5. John Cena v. CM Punk, July 17, 2011 – Perhaps only because it’s more recent, but this match stands out to me on a number of levels. For one, you had two archetypes in this match: Cena, the clean-cut, kid-friendly invincible hero that any promotion worth its financial salt would promote the hell out of in a heartbeat, and then you had Punk, who had none of that company backing and ground his way to the top through a pure wrestling background (Athleticism, wrestling, mic skills) and was willing to leave with the championship if it would get his point of change across. The buildup included Punk’s inaugural “pipe bomb”, which actually got tried and true mainstream interest from outside the WWE. Then, the WWE, for what seemed like the first time in a long time to many, actually pulled the trigger by having Punk go over and walking out with the championship instead of taking the safe route (Cena). Albeit, it’d be a short-lived storyline with Punk’s immediate return and the “HHH COO” era, but this match had people outside of wrestling taking an honest interest in it, and that speaks volumes.
4. Edge & Christian v. The Hardy Boyz v. The Dudley Boyz – Tables, Ladders & Chairs, August 27, 2000 – Let’s face it, this match made these six future superstars. E/C and the Hardys may have already a great ladder match between the four of them, but throwing the Dudleys into the mix and making all three primary brands of wrestling weaponry available made it a high-flying, cringe-inducing, exhilarating spotfest that would only be replicated three more times, with each occasion as recklessly fun to watch as the last. Could you imagine where Edge, Jeff, Matt, Christian, Bubba, and Devon would be at this point if TLC hadn’t come to be? I certainly can’t.
3. Triple H v. Chris Benoit v. Shawn Michaels, March 24, 2004 – The “he-who-must-not-be-named” bozos can shut it right now. I get it, Benoit’s an absolute disgrace of a human being for what he did in 2007, but this is one match of his I watch to this day and with good reason. You had a man who scratched, clawed, and climbed the proverbial mountain for 18 years, seemingly falling short at one turn or another, but never giving in and went through hell at the Royal Rumble, going the distance from the #1 position to finally get his shot at the world title on the premier stage. You had the seething, physical, personal rivalry between HHH and HBK. Put that all together, and you have what many consider the greatest Triple Threat match in WWE history. The chemistry and the in-ring psychology were top-notch, but what stands out, something we now look at with a touch of tragic irony, is the ending, with the WWE and World Heavyweight Champion, two close friends, in a heartfelt embrace, showing how far they had come at that point in their careers.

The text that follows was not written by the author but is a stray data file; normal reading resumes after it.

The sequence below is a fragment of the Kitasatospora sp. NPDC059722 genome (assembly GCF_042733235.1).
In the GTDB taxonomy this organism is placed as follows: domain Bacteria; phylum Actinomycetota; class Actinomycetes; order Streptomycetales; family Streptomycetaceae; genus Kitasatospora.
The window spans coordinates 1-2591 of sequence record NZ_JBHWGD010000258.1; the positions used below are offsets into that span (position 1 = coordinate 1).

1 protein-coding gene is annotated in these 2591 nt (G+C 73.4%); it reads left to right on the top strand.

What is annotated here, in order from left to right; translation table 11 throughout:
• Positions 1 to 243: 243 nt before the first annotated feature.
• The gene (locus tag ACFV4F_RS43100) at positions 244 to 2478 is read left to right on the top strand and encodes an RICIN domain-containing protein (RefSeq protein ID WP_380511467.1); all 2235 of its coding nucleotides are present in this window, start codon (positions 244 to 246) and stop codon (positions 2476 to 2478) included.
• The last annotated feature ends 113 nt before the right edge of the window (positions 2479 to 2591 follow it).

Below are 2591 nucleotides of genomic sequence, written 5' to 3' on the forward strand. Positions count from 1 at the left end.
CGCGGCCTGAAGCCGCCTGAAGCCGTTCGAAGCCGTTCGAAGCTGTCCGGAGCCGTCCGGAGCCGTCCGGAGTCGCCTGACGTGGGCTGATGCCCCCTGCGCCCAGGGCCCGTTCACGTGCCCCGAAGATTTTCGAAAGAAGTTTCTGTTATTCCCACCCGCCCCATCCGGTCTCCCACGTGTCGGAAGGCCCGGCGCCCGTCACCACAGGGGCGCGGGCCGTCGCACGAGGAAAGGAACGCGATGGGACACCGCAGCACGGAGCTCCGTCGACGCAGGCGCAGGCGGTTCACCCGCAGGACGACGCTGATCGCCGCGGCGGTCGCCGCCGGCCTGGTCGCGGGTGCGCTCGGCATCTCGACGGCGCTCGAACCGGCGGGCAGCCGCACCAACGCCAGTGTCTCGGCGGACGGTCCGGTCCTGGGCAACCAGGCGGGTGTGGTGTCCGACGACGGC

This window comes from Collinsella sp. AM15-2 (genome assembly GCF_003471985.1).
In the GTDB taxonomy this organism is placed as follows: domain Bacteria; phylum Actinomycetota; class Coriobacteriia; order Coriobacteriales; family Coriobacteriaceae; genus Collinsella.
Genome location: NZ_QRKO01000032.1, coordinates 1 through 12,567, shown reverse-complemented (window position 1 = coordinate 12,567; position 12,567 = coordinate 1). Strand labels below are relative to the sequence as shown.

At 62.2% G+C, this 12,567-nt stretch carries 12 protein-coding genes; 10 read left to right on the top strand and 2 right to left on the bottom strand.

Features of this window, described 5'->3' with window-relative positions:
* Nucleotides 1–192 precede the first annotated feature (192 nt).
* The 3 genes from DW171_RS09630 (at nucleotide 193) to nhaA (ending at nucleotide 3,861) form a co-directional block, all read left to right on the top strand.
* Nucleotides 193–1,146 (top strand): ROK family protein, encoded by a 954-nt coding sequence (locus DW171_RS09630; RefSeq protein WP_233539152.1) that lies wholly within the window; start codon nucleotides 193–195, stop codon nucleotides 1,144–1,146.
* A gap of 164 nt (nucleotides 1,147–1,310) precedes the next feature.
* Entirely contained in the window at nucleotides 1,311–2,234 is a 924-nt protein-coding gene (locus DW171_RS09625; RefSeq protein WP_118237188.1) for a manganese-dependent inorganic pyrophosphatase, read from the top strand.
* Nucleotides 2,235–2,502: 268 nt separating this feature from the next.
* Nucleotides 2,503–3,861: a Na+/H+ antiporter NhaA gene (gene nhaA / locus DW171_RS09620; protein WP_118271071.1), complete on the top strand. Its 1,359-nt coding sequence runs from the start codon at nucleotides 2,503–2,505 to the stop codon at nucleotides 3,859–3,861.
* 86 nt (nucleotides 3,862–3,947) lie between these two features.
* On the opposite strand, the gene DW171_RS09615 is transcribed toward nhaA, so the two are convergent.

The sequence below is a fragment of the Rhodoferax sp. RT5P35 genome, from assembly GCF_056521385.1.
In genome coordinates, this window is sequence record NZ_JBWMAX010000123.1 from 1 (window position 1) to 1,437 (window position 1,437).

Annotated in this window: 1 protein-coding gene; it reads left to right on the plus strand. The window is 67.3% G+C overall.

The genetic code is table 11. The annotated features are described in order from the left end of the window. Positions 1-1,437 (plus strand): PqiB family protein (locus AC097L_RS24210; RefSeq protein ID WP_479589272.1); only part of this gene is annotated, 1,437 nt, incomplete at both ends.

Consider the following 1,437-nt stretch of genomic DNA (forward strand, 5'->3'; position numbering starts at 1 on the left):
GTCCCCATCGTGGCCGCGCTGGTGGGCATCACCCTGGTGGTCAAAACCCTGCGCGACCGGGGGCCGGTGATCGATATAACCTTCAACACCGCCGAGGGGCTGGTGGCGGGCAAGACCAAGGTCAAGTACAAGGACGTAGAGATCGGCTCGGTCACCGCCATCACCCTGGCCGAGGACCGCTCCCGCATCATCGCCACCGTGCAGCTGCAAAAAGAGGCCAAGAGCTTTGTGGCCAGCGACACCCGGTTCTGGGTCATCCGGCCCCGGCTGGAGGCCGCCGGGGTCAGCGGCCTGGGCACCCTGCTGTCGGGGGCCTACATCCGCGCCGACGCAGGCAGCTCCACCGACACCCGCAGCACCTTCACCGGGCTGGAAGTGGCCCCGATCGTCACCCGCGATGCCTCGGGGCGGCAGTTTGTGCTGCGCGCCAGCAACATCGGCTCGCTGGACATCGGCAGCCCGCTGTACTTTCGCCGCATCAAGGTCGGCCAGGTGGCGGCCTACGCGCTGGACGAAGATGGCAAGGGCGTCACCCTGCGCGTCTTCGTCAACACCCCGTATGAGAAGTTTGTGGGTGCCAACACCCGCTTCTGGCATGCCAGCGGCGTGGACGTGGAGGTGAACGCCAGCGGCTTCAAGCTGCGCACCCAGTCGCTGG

2. Bret Hart v. Steve Austin, Wrestlemania 13 – What can I say that hasn’t already been said about this match? A blood-soaked Stone Cold refusing to tap and passing out in Bret Hart’s sharpshooter not only established his character as an ass-kicking, beer-swilling sonovabitch who wouldn’t stay down for anybody, but it ignited the WWE’s Attitude Era and signaled the slow, but eventual demise of WCW.
1. Bret Hart v. Shawn Michaels, November 9th, 1997 – It’s funny how two of the most historically significant matches, at least in my mind, involve critical turns in Bret Hart’s career. The match with Stone Cold saw a Bret heel turn when he couldn’t make Austin submit and made Austin out to be the beer-swilling, finger-flipping antihero we love to this day. Here, we see the WWE Title ousted from him on his way out of the company to WCW by Vince McMahon, whose journey as one of the greatest wrestling villains began with the words “Bret screwed Bret” and planted the seeds for the “Attitude Era.”
5. Kevin Nash vs Hulk Hogan, Nitro, January 1999 – Why yes, that would be the Fingerpoke of Doom match, and everything about it has been done to death. Aside from the stupidity of the booking, this would also be the match that included the infamous “Mick Foley, he’ll put butts in the seats” comment from Tony Schiavone that instantly caused thousands of viewers to change the channel to Raw. Also, it reformed the nWo for the seventy-third time and showed many people that WCW had absolutely no ideas left.
4. Steve Austin vs The Rock, WrestleMania X-Seven, April 2001 – The highest point of the Attitude Era, the culmination of everything that had been building since Steve Austin took wrestling by storm and became an unstoppable money-drawing juggernaut, and possibly the best WWE PPV ever. And WWE would never reach that height again (or at least they haven’t yet). After this show, Austin made an ill-advised heel turn, the Alliance angle ran viewers off in droves, the Triple H rise to dominance after the departures of Rock and Austin turned off even more fans, and generally wrestling sank back into a niche product. But that night, when Rock faced Austin in a ***** classic that celebrated the very best of what had made WWE great, that night was magic.
3. Hulk Hogan vs The Iron Sheik, MSG, January 1984 – The great changeover to the Hogan Era, where Hulkamania erupted onto the scene and proceeded to hang around until…well, actually it’s still going strong in the Impact Zone. John Cena and Steve Austin drew more money, but before The Rock became an honest-to-God movie star, there was only one man who transcended wrestling, one man that even people who haven’t watched a second of wrestling know who he is, and that was and is the Hulkster, brother, and this is where it all began.